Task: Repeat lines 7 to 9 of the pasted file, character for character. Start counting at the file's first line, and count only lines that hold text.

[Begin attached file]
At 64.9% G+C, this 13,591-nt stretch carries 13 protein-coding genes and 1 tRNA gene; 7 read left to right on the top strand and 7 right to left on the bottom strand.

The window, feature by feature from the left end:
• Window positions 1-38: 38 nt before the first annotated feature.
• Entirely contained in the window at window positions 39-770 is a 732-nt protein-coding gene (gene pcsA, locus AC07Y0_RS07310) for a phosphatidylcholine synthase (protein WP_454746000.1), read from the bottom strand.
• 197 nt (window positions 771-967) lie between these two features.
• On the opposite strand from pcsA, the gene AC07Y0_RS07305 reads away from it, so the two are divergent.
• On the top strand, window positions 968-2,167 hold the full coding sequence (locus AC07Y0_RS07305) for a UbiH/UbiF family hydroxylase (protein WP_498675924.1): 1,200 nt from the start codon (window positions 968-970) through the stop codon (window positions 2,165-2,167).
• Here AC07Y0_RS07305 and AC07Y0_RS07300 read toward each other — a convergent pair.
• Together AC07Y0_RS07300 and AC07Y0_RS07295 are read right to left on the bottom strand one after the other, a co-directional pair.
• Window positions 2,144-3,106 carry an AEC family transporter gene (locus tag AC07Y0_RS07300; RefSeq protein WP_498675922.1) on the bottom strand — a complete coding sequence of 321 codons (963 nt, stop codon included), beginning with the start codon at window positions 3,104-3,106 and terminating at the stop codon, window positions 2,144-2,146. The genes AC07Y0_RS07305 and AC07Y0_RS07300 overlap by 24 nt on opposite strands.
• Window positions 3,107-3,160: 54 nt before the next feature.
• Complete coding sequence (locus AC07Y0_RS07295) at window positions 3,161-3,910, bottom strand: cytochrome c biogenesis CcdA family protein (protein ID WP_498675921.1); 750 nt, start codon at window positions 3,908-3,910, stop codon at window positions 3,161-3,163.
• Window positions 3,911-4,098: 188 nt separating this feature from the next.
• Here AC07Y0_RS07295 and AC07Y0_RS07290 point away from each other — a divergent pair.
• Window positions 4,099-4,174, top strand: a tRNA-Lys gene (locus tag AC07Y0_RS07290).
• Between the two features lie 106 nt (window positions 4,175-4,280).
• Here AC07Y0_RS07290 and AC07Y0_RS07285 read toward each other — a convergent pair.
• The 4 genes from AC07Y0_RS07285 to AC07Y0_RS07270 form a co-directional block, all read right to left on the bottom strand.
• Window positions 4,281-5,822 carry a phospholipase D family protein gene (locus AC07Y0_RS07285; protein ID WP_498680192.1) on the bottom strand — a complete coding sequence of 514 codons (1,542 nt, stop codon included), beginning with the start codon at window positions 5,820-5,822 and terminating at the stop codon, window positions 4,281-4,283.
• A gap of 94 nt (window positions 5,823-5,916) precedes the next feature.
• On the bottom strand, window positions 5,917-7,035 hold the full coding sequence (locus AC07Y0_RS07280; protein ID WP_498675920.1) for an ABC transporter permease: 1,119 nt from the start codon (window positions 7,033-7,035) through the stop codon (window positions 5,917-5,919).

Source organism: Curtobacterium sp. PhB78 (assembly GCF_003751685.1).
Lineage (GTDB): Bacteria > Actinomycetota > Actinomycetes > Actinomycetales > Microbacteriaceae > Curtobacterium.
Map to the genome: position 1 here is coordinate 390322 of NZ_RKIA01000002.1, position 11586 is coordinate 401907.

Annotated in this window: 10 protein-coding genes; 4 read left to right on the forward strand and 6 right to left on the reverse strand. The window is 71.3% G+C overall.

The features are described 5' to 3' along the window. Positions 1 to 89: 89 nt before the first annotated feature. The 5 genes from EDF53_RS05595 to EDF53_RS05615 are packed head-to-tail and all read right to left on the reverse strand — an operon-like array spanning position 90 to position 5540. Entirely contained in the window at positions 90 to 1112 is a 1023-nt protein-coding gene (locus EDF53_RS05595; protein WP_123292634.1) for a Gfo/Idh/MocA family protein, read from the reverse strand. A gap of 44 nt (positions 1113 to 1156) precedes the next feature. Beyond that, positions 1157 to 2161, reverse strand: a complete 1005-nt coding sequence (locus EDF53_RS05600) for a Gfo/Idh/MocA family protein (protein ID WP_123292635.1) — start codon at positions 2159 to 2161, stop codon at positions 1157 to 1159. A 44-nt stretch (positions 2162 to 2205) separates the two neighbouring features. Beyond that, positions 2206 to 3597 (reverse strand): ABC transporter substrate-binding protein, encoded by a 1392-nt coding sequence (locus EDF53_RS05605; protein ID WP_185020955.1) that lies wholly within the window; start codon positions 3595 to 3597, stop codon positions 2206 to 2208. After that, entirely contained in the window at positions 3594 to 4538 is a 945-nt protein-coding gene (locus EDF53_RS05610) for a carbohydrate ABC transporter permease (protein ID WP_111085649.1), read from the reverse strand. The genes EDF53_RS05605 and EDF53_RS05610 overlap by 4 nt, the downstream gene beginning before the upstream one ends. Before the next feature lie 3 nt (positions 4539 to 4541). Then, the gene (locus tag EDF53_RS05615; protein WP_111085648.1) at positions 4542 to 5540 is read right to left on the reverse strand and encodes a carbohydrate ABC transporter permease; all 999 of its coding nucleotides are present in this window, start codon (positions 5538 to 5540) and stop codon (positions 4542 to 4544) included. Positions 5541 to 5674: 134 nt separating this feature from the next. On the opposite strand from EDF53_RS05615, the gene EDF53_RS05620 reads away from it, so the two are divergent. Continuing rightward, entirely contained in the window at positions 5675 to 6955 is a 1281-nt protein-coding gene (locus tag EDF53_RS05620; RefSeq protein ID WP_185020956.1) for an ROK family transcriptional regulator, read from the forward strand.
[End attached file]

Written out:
• On the top strand, window positions 968-2,167 hold the full coding sequence (locus AC07Y0_RS07305) for a UbiH/UbiF family hydroxylase (protein WP_498675924.1): 1,200 nt from the start codon (window positions 968-970) through the stop codon (window positions 2,165-2,167).
• Here AC07Y0_RS07305 and AC07Y0_RS07300 read toward each other — a convergent pair.
• Together AC07Y0_RS07300 and AC07Y0_RS07295 are read right to left on the bottom strand one after the other, a co-directional pair.